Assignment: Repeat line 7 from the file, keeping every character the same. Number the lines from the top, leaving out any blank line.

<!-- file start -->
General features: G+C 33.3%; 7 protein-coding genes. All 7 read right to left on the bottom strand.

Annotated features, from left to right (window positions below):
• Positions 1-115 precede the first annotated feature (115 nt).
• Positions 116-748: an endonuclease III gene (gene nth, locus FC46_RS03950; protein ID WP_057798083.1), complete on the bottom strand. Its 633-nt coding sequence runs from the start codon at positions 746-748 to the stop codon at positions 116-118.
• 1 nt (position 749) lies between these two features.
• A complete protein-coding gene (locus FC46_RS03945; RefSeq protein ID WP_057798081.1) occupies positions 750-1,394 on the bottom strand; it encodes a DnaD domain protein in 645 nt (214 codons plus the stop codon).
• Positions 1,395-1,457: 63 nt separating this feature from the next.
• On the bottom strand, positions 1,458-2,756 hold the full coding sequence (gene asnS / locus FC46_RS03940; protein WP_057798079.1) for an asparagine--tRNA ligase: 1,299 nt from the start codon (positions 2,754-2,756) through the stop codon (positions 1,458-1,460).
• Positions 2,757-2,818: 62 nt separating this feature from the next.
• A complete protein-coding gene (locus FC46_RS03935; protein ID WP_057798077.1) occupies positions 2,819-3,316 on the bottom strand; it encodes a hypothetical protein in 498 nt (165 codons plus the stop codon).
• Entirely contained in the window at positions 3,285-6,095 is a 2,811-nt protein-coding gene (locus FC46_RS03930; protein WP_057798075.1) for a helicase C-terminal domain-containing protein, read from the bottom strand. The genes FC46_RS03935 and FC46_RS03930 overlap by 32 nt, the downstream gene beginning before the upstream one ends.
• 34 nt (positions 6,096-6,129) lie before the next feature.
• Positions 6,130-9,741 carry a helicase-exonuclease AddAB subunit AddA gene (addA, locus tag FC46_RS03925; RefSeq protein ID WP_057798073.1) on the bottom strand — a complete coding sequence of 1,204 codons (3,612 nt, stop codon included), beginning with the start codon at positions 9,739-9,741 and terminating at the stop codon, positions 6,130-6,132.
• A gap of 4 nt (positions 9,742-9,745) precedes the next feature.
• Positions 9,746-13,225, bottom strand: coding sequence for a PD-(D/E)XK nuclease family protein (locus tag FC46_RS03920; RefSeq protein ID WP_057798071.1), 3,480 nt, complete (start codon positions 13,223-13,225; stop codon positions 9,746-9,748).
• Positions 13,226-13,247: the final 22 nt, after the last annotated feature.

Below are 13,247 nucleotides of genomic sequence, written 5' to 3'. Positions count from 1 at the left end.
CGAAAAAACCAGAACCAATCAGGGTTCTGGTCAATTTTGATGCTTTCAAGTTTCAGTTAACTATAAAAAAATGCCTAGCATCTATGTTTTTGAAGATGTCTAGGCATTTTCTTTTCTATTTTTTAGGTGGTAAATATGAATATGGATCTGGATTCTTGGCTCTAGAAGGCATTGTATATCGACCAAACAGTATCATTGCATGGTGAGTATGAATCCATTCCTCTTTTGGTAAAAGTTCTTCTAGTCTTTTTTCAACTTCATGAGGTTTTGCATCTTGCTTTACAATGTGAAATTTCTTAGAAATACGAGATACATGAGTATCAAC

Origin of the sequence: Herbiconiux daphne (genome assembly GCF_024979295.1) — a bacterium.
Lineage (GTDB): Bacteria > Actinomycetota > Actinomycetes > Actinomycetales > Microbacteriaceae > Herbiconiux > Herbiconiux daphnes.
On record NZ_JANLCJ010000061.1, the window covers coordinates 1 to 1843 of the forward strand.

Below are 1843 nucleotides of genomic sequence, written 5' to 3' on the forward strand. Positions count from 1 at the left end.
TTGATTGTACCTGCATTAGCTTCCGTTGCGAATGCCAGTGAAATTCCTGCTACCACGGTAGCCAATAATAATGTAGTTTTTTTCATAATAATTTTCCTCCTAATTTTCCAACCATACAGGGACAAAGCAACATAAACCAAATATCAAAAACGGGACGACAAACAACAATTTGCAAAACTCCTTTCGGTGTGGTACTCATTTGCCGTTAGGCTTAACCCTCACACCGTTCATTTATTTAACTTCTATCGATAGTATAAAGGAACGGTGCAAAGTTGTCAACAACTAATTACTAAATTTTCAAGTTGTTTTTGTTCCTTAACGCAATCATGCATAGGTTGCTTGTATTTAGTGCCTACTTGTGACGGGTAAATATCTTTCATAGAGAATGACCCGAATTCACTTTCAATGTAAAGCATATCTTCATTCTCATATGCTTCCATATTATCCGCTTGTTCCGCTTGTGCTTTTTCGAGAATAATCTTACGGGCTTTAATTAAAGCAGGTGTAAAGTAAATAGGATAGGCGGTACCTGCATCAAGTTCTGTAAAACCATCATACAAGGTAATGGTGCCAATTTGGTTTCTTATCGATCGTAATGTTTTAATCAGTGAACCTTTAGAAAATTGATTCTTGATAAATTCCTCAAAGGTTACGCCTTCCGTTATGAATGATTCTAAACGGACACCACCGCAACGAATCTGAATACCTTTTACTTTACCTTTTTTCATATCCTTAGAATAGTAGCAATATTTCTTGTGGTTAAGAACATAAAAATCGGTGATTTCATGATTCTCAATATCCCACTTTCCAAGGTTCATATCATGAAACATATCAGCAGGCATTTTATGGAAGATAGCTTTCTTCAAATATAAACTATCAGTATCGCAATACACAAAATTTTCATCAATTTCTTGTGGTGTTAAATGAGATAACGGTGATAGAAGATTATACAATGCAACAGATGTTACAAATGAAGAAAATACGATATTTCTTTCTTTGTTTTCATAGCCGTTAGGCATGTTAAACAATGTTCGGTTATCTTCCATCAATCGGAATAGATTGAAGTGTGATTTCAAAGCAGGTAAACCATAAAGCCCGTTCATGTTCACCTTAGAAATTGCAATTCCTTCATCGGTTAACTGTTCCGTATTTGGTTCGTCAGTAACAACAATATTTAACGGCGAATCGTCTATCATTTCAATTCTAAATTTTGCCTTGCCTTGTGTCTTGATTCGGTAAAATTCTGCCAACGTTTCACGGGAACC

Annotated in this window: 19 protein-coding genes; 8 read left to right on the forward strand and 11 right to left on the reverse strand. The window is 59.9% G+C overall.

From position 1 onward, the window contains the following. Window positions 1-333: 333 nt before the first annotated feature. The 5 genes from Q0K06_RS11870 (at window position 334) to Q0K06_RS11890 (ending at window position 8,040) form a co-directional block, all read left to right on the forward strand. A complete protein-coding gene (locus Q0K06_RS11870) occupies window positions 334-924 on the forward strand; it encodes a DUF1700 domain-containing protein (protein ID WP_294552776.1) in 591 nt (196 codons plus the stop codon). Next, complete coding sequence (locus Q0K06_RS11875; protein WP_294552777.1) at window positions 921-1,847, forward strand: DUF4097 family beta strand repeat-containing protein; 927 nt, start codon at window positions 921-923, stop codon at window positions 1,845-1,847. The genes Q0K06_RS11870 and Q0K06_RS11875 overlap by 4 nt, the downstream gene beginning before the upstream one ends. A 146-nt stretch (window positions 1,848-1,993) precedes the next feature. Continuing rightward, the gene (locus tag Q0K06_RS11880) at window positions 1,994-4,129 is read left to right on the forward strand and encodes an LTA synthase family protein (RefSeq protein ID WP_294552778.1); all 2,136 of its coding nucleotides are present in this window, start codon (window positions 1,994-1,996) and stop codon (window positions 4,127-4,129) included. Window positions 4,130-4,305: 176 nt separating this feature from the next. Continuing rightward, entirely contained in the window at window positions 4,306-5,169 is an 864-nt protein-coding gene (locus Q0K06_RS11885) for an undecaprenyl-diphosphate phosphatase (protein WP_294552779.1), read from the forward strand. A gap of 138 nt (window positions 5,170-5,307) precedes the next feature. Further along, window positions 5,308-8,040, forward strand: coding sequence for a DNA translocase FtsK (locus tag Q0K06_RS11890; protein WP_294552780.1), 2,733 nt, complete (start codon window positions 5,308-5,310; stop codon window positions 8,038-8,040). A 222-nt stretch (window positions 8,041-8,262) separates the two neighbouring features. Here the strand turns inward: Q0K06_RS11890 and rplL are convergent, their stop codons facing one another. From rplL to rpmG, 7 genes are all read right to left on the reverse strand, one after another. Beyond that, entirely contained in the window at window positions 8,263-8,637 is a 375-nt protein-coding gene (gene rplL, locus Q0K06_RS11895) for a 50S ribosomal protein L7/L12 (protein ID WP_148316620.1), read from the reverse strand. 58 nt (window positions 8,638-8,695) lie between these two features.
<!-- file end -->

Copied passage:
• Positions 1,395-1,457: 63 nt separating this feature from the next.